Monday, May 18, 2009

An Evening Stroll Along the Twelve

Last thursday evening Jean and I walked on the Merritt Trail along Twelve Mile Creek. Red-headed Woodpecker and warblers (any warbler would do) were the target birds.

Overlooking the creek's flood plain we would spot our first warbler, a female Black-throated Blue Warbler (#129 for the year list), with a bit of persuasive pishing. We also viewed Yellow and Yellow-rumped Warblers on the brush and tree lined slope.

No other species of warbler would be seen but it was still a productive hour and 15 minutes of birding. We reached the point of the trail where it changes direction, running parallel with the creek. More importantly, this is the spot we have observed Red-headed Woodpecker in the past. The feeders in the backyards of the townhouses behind us were empty and not attracting many birds but our eyes were focused on the trees. The leaves have yet to obscure a birder's eye view, perfect for spotting our quarry in the dead trees some distance away.

With some patience and Jean's keen eyes, we would add the Red-headed Woodpecker to our year list, #130 . It appeared in the trees a lot closer than I thought it would. Continuing down the trail we would tick our first flycatcher species of 2009, a Least Flycatcher (#131). The song of hidden Yellow Warblers in the greenery below the trail would continue to tease us as we searched in vain for additional species of warbler. Once again, Jean's reliable spotting abilities would find a Scarlet Tanager (#132), though not so close, in full view.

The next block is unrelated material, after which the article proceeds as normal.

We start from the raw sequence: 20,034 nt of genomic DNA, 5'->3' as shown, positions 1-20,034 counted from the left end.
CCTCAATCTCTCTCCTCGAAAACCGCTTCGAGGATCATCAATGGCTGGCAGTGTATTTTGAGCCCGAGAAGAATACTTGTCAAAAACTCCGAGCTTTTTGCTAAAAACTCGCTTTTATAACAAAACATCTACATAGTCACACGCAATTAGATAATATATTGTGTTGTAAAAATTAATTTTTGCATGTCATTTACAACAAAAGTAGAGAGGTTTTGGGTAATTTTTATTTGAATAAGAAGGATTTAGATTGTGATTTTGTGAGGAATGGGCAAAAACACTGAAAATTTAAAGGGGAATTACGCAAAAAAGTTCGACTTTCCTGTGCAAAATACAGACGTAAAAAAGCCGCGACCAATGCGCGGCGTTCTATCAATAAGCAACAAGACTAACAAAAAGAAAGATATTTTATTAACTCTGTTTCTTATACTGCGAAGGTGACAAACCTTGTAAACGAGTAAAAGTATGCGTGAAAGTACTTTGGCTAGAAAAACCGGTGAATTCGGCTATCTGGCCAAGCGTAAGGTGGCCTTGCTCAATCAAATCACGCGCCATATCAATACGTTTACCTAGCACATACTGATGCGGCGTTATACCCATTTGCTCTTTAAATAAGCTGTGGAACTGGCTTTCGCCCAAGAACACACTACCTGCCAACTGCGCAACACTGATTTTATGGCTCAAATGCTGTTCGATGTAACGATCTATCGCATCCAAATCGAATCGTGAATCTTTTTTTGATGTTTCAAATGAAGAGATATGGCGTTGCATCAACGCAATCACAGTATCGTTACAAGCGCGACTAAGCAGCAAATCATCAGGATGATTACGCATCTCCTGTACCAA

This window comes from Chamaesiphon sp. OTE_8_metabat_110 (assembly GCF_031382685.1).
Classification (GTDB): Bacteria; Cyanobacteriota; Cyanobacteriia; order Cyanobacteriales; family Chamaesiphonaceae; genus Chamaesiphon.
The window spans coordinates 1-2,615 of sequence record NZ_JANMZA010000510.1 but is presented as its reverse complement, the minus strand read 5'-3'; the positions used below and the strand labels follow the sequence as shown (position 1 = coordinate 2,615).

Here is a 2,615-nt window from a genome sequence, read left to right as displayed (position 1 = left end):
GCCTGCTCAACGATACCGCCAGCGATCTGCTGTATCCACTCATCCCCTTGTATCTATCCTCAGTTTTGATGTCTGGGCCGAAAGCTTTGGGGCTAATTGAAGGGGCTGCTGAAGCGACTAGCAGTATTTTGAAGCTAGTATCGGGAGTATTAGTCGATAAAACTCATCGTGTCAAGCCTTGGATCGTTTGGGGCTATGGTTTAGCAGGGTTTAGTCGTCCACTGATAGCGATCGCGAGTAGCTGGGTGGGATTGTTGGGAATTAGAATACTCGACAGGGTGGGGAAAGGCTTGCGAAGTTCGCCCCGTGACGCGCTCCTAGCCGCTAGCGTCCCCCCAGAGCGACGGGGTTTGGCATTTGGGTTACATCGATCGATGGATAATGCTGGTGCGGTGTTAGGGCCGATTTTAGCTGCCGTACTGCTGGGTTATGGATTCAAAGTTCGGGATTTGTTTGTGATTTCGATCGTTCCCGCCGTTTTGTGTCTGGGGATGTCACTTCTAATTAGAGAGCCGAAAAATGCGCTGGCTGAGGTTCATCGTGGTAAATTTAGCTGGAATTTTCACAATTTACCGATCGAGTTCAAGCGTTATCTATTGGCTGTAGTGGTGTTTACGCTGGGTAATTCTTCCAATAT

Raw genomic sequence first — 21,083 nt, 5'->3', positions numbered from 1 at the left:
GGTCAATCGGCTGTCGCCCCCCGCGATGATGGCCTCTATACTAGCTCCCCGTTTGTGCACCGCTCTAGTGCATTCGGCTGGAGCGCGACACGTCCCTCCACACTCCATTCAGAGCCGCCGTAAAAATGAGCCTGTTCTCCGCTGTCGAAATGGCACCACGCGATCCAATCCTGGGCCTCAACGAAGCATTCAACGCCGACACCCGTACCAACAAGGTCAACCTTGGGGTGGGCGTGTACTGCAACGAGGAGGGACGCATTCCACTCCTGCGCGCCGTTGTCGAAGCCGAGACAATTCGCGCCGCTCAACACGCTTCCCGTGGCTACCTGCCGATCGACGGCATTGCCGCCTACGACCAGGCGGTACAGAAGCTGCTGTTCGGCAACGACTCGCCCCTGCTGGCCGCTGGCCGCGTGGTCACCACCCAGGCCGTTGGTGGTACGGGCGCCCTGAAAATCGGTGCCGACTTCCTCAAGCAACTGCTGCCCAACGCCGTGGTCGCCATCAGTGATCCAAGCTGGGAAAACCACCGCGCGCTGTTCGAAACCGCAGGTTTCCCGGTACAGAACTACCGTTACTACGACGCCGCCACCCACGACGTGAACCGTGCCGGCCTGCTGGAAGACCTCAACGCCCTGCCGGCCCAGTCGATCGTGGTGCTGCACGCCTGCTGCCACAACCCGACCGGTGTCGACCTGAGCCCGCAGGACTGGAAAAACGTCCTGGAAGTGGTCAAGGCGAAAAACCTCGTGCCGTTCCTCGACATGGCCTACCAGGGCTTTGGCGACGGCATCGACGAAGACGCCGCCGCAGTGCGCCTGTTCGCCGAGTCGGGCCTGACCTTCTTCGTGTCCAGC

We reached the old trestle for the Niagara, St. Catharines Toronto Railway, where only the supports are a reminder of an interurban system once used to carry passengers to Port Dalhousie. A Canada Goose was making use of the middle support Thursday evening.

Returning along the trail we stopped at the spot where we had viewed the Scarlet Tanager. In its place, considerably closer, was an Eastern Wood-Pewee (#133). Moving on, an Indigo Bunting (#134) appeared on the trail, the easiest tick of the year so far. We located the Red-headed Woodpecker again and observed its mate join it on a branch in front of us. What an amazing view! In the past, the woodpecker has been closer to the creek, 100+ metres from the trail.

At home, waiting for our return and to be opened for the first time was a Birds and Beans bag of Guatemala Huehuetenango coffee. I hope the warblers show their appreciation over the next couple of weeks.

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